There is a significant down side to rose cuts though, they are far less popular and common than brilliant cuts. Even the classic round rose cut is hard to source, and if you’re intending to wear one of them you will need to be patient as the search may be a bit long. They’re much more affordable than brilliant cuts, since they’re less popular and sparkle less, so you can get a larger one or several if your budget allows.
If you’re looking for ready-made engagement rings, you will find plenty of versions with a round brilliant. If you want a pre-made round rose, you may have to contact private jewelers or goldsmiths, or search on sites like Etsy for a handmade one.
Read also: Emerald VS Oval Cut Diamonds
Rose cuts show color and clarity issues, brilliants can hide them
Rose cut diamonds have wide, triangular facets, and the ones where the table would be are the largest. Couple this with the completely flat back, and you get a diamond that has something very similar to a window effect, allowing you to see clearly into and sometimes even through it, like a step cut.
This translates into immediately noticing any significant inclusion or color tone. A brilliant cut has many tiny facets that act like mirrors and hide the vast majority of inclusions, and often an entire color grade too.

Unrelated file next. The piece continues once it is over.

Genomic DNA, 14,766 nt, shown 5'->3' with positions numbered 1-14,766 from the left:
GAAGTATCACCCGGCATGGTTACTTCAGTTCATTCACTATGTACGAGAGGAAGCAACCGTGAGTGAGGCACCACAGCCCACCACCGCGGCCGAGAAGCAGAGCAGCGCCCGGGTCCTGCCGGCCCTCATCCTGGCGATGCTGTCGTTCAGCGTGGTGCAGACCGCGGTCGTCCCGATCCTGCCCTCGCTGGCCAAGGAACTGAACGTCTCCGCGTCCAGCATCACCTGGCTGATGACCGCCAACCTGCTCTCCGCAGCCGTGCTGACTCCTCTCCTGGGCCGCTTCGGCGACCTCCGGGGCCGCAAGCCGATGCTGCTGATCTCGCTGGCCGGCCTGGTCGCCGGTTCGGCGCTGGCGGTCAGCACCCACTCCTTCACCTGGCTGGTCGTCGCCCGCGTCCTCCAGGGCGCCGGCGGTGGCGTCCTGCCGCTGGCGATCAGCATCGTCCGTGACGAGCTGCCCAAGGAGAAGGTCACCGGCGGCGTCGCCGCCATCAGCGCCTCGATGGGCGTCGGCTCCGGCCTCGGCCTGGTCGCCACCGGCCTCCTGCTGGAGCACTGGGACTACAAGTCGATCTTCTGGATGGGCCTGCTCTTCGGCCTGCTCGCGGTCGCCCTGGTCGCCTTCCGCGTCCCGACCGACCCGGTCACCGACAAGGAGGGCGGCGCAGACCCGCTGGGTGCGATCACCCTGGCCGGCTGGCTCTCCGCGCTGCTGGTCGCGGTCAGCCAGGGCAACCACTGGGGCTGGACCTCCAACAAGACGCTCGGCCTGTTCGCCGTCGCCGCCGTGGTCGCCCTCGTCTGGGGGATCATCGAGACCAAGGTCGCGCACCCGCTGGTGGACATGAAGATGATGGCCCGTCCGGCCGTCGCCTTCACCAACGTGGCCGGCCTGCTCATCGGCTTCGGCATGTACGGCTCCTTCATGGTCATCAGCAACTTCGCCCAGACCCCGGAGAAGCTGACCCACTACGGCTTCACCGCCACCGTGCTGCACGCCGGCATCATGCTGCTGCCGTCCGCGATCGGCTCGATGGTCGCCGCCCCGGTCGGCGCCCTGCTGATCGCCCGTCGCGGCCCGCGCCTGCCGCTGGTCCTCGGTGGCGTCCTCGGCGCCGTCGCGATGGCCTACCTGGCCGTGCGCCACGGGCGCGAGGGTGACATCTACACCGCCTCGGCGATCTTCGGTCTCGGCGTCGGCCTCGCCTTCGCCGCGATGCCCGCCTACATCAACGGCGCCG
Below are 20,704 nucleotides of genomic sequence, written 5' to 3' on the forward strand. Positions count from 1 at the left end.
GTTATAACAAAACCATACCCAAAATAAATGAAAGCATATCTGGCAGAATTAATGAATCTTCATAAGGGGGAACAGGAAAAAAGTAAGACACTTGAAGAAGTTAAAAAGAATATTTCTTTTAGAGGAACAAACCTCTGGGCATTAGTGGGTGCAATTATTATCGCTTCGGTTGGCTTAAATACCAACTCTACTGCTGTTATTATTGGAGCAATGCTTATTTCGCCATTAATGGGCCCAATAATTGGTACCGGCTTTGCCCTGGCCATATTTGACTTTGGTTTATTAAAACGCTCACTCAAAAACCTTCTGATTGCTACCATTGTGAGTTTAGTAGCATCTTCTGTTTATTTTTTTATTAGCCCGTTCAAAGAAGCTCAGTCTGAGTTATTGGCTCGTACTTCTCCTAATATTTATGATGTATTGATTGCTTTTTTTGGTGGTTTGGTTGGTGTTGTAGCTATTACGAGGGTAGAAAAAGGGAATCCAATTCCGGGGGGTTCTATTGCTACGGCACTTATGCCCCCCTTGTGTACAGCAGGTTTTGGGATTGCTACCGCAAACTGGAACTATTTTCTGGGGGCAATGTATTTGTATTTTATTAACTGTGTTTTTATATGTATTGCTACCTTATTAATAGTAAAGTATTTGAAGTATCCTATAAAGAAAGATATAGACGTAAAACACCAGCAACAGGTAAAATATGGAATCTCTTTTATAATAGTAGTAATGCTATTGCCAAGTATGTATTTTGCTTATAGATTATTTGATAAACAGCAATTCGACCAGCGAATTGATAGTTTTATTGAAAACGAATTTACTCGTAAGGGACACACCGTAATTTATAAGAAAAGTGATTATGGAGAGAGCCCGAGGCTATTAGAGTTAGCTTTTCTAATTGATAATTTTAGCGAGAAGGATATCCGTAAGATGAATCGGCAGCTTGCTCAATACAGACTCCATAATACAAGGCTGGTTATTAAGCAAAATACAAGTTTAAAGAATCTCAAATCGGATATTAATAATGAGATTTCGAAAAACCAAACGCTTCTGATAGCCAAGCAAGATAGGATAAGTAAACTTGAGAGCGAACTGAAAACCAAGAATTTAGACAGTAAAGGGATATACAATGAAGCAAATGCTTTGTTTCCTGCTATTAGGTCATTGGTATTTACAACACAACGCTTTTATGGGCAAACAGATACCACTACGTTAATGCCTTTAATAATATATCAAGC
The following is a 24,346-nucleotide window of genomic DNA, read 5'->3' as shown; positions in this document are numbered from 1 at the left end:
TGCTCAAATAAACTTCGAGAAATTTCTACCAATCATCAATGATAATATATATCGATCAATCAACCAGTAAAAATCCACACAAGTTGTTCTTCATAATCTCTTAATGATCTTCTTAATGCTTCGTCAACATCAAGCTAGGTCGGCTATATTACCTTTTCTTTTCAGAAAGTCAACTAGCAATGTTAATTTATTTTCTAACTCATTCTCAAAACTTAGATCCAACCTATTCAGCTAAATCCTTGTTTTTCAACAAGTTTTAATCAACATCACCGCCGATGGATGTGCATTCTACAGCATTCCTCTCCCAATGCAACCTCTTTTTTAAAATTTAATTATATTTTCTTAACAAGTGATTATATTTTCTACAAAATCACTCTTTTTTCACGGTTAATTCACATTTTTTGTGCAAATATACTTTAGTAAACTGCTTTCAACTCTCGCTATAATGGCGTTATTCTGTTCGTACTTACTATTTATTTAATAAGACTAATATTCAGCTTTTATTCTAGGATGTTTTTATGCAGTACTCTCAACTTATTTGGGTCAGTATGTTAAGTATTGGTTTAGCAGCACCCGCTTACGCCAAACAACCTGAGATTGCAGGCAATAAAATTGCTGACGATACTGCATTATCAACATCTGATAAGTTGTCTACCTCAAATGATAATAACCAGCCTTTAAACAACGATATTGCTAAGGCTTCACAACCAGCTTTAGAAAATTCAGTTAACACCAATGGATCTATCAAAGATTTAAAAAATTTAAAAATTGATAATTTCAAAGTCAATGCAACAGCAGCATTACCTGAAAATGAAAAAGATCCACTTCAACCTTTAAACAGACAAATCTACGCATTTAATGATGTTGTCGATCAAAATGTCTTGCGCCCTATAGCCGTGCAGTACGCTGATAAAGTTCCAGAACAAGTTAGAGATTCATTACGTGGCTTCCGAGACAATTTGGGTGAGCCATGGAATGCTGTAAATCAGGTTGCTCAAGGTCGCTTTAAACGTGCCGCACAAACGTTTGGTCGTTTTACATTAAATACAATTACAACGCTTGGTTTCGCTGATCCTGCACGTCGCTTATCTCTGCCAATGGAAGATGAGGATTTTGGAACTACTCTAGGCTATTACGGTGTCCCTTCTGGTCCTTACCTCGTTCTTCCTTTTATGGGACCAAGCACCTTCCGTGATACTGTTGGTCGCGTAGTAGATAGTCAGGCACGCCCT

So if you’re someone who likes their diamonds top look clean, clear, and colorless then you have two options. Either source a rose cut that is reasonably clear (like a VVS2) and with a G color, or get a round brilliant that can go as low as VS2 and I in color.
Brilliant cuts are usually high set, rose cuts can be set low
Whenever you get your diamond, you will have to set it. Your setting is an important part of the ring design, so let’s see what you should keep in mind.
Are you someone who works with their hands a lot ? Are you sometimes clumsy ? Do you tend to get your jewelry stuck on clothes or your hair ? The perhaps a low profile setting may work best for you, in which case a rose cut is perfect. The rose cut can be placed almost directly onto the ring shank, and this is one of the lowest settings possible. It will look good with prongs, but a bezel might help more, and perhaps a milgrain bezel would look even better.
Round brilliants can also be set fairly low, but the lowest setting for a round brilliant is still significantly taller than any rose cut setting, precisely because the brilliant has a pavilion which raises it.
I’m the main author for shinyfacts.com. I started this site after we did tons of research before our wedding and noticed that there is information about rings, jewelry, and so on that is really hard to find on the internet.